Child’s UTMA is Ending – What Protection Exists?
Uniform Transfers to Minors Act, or UTMA, accounts are a popular way to hold investments and bank accounts for minors. Such accounts are owned by the minor but controlled by a designated adult custodian. The minor becomes the outright owner of the account assets when he or she reaches the age of majority specified in a state’s UTMA statute. For example, in Illinois minors may receive account assets in most cases at age 21.
UTMA accounts are especially attractive because the income earned is taxed to the minor, but the assets are under the control of the custodian. The problem most parents experience is the apprehension to give significant assets to a very young adult. Not all twenty-one-year-olds are experienced enough to make good financial decisions with newfound wealth. Often, UTMA accounts accumulate significant wealth over time and a minor receiving such outright, subjects that wealth to creditor and divorce claims.
So, what options are available to protect assets that will soon be available to a child dreaming of buying a new Porsche? Strategies available to the custodian vary from state-to-state. Parents often wonder if they can “put the account back into their name,” since they were the ones that contributed to the account. Taking the assets back are not advisable for many tax and legal ownership reasons. Below, are some of the strategies available to exert more control over assets in UTMA accounts that are about to become available to a young adult.
Transfer in Trust
The “Uniform Transfers to Minors Act” body of law adopted by many states provides that, prior to the minor reaching age of majority, a custodian may transfer UTMA assets to a “Qualified Minors Trust.” That means a new trust is formed and the custodian transfers assets into the new entity without a court order. The trustee will hold onto and govern the use of assets according to the distribution standard set forth in the trust agreement. UTMA statutes provide what type of trust may be formed.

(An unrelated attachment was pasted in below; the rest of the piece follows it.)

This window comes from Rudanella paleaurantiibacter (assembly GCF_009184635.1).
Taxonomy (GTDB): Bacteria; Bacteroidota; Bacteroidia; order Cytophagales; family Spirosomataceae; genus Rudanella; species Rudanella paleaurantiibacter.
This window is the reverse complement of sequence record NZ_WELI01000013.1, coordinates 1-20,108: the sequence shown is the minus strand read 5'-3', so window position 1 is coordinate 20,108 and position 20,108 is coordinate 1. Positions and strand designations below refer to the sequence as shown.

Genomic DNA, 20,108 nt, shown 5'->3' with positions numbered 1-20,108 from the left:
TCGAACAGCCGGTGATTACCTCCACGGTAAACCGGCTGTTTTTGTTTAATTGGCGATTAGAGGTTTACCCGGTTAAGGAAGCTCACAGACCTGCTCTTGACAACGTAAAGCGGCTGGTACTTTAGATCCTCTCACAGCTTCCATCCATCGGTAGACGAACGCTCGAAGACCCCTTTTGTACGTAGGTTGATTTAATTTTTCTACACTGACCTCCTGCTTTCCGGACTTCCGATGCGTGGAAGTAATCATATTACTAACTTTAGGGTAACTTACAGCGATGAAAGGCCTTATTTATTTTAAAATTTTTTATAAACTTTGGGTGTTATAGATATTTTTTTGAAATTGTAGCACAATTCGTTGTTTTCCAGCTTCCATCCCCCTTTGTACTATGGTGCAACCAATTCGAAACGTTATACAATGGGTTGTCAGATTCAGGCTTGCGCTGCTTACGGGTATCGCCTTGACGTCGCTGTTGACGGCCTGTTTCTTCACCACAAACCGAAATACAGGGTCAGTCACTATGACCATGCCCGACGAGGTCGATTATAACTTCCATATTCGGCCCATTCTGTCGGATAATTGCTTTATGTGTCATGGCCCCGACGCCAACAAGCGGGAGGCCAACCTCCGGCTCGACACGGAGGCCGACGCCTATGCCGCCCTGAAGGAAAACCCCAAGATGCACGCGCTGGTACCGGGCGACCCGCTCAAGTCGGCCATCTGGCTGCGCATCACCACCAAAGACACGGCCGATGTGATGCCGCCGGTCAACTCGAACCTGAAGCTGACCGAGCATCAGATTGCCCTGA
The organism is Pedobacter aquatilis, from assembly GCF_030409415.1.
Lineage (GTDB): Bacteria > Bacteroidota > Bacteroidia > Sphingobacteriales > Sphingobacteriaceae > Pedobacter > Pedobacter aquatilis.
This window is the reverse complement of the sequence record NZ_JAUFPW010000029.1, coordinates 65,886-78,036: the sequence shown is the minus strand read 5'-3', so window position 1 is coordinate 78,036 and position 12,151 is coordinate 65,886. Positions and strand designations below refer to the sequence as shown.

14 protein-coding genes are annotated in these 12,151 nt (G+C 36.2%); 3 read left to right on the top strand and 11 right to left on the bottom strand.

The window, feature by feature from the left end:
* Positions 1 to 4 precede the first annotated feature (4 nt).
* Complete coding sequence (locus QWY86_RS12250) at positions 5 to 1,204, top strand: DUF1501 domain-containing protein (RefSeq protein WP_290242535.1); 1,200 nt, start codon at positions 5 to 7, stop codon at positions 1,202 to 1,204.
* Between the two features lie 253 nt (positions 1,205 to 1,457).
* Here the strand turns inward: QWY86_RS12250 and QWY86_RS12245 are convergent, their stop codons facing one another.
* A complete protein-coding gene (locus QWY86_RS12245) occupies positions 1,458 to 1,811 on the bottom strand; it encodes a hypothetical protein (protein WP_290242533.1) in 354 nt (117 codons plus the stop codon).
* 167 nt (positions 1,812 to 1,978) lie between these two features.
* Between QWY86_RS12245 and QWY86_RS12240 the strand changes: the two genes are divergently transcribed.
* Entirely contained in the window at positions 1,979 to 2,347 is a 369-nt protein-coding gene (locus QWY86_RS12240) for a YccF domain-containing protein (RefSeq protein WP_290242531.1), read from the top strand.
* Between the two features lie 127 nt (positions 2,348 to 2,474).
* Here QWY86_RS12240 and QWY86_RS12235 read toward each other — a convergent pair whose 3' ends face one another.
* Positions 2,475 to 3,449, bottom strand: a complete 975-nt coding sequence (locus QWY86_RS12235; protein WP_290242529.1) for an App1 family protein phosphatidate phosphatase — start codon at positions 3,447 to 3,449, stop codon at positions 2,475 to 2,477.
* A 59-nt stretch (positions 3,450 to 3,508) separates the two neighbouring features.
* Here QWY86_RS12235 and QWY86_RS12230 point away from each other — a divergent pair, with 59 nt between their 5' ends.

Contribute to a Limited Liability Company
UTMA law provides that a custodian may “invest the custodial property.” Therefore, he or she may contribute custodial property to a limited liability company (LLC) or similar entity in exchange for an LLC ownership interest. The LLC manager has control over investment and distribution of LLC property, which may consist of securities or other investment normally made in UTMA accounts.
The custodian may invest UTMA funds in qualified tuition programs commonly known as “529 plans.” Such plans are under the control of a designated person and, as such, the funds are put beyond the reach of the child who is about to reach majority.
Where a UTMA account owner has already reached the age of majority, fewer options exist to exert more protection on account assets. A new asset protection trust could be formed, but that requires the account owner’s approval.
An UTMA account is a great tax planning tool. Protecting UTMA assets after the child reaches majority requires thoughtful planning well ahead of the time the child reaches majority!
Michael C. Foltz, JD, CPA, CFP® is a BDF founding principal and founder of our Business Owner Team with an extensive background in law, tax and estate planning. Mike shares his estate planning expertise by following the ever-changing federal and state estate tax laws and preparing education summaries for clients and team members. Recognized by Chicago magazine as a Five Star Wealth Manager, Mike has given numerous presentations on estate planning to BDF clients and professional organizations such as the Exit Planning Institute and Illinois State Bar Association. Publications such as Inc. magazine and the Wall Street Journal have featured his insights into estate planning, and he has contributed to an estate-planning publication for Commerce Clearing House.